The first thing Vince Lombardi told the Green Bay Packers when he became head coach was a deceptively simple lesson.
“Gentlemen,” he famously said. “This is a football.”
Six decades later, defenses still frequently get that basic fact of the game wrong.
During UNC’s win over Virginia last month, Sam Howell took the snap, turned and stuffed the ball into the waiting arms of Caleb Hood.
The freshman running back tried to make a move, but Virginia linebacker Noah Taylor had already broken through the line and hit him from one side. Taylor wrapped Hood up and threw him to the ground, landing on top of him.
As Taylor knelt astride Hood’s body, he took his arms and waved them in front of him, like a referee signaling “no good” on a shanked kick or incomplete pass.
His celebration was cut short, however, when he suddenly realized he was nowhere near the ball. Hood didn’t have it. Howell had kept it when he faked the handoff and was running it around the opposite end of the line.
Taylor jumped to his feet and tried to pursue the ball, but the play was over long before he got there.
A week later, late in Duke’s blowout win over Kansas, backup quarterback Jordan Moore faked a handoff to running back Jaylen Coleman. The Jayhawks’ defender, who, like Taylor, had also penetrated the backfield, grabbed Coleman around the neck and swung him.
He might have been flagged for a horse-collar tackle penalty —had Coleman actually had the ball. But Moore had kept it and was making his way downfield.
Whether it’s a run-pass option (RPO) or a straight play-action pass, the run fake has returned to football in a major way.
“I’ve always loved play fakes,” said Duke coach David Cutcliffe. Up the road, UNC offensive coordinator Phil Longo is also a big fan. The Tar Heels may run play action more than any other team in the ACC, and some of Howell’s biggest highlights have been long touchdown passes that were set up by a quick, but effective, play fake.
Across the state, Wake Forest’s Dave Clawson’s offense is built around the RPO, featuring a play fake (or “RPO mesh,” as they call it) that often seems longer than a Yankees-Red Sox game before the quarterback finally hands off the ball to the running back — or did he?
“One of the hardest things to do as a defensive lineman is, in play-action, to transition from playing run to pass,” Clawson explained. “It really slowed down pass rushes. It made defensive linemen play run before pass.”
That’s the goal of Howell and Longo’s play fakes as well — to slow down the defenders, perhaps for a step or two, perhaps for an entire phantom tackle. But if a defense is headed in the wrong direction, it buys time for the deep ball.
“We want to get linebackers sucked up,” said Duke assistant Zac Roper, who has coached both quarterbacks and running backs as well as serving as offensive coordinator. “Maybe get the secondary’s eyes in the wrong place, certainly, at times, get the secondary to step forward. Maybe if the secondary is really disciplined (and continues defending the pass instead of falling for the fake), maybe you get the linebackers to fit their gaps (come forward to the line to stop the run) and you get routes in between linebackers and secondary.”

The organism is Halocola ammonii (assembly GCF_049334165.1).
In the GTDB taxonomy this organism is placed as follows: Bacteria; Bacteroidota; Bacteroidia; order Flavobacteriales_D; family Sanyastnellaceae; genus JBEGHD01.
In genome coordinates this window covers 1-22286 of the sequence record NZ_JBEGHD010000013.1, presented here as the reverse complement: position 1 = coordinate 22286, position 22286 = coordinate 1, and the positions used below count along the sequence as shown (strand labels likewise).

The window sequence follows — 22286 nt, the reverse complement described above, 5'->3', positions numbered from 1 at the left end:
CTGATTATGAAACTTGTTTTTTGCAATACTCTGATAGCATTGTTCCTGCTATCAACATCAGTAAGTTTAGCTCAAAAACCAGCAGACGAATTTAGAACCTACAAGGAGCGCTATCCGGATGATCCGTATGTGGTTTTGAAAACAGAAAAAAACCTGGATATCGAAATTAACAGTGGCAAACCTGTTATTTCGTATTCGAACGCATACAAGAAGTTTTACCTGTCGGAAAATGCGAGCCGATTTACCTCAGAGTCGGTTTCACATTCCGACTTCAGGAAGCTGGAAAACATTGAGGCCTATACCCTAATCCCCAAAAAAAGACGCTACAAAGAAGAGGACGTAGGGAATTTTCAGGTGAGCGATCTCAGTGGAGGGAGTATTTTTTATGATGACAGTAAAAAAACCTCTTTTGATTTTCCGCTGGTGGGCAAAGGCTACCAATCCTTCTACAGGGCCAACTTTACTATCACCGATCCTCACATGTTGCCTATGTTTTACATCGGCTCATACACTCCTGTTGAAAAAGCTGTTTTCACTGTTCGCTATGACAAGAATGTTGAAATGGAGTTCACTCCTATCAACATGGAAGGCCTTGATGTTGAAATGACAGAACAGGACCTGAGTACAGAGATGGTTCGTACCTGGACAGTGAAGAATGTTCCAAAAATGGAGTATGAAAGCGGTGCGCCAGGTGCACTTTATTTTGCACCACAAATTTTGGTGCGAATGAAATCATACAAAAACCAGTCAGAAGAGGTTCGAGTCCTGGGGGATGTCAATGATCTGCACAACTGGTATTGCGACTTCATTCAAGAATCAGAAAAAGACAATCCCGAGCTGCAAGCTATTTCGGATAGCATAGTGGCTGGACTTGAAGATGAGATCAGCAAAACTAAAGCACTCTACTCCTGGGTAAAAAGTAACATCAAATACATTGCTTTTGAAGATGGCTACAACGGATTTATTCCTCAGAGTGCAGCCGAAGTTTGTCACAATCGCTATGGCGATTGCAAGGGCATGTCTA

It’s a game of inches, and normally the fakes are good for a step or two in the wrong direction. Occasionally, though, an offense gets the perfect storm and a defender begins to celebrate tackling a guy who isn’t carrying the ball.
“Rarely do you get a defender to completely bite and get into the line of scrimmage,” Roper said. “It’s great when you can do it. And when you can, that’s when you get balls behind the defense.”
The trick is … well, the trick. A quarterback needs to be able to fool a defense into thinking they actually got rid of the ball.
“I think that it’s a rhythm,” Cutcliffe said while stepping away from his podium to mime handoffs. “If you look at most really good quarterbacks that are great ball handlers. The run and the fake have the same tempo. And then Sam Howell has got really quick hands. He can get it out.”
He’s also a skilled actor, as are the UNC running backs.
“They (the defense) have to see what they would normally see on a handoff,” Roper said. “So the ball being into the belly of a running back. The eyes of the quarterback being into that mesh and really making that run fake look like run. So if a quarterback is trying to peek at coverage, you may not get the same run sale that you’re trying to get in order to do whatever you’re trying to do.”
Any great actor needs a supporting cast, and the quarterback gets help selling the fake from a very unlikely source — the offensive line.
“We want it to look and sound like run,” Roper said. “From an offensive line standpoint — low pad level, creating contact at the line of scrimmage.”
That’s what Duke linebacker Shaka Heyward says he uses to tell a true run from a fake.
“If I don’t get any pads popping, if I don’t see them coming off to kind of get somebody, then I’m not gonna bite on the run fake,” he said.
Heyward also isn’t worried about tackling the wrong guy.
“You always just want to do your job, your assignment. So get that squared away first,” he said. And if he’s assigned the running back, then tackling him is part of Heyward’s job. “So that’s not a big mistake. If you have to, you’d rather be safe.”
In the end, defending the play fake comes down to the same thing as running one successfully — attention to detail, the fundamentals.
Things like, “Gentlemen, this is a football.”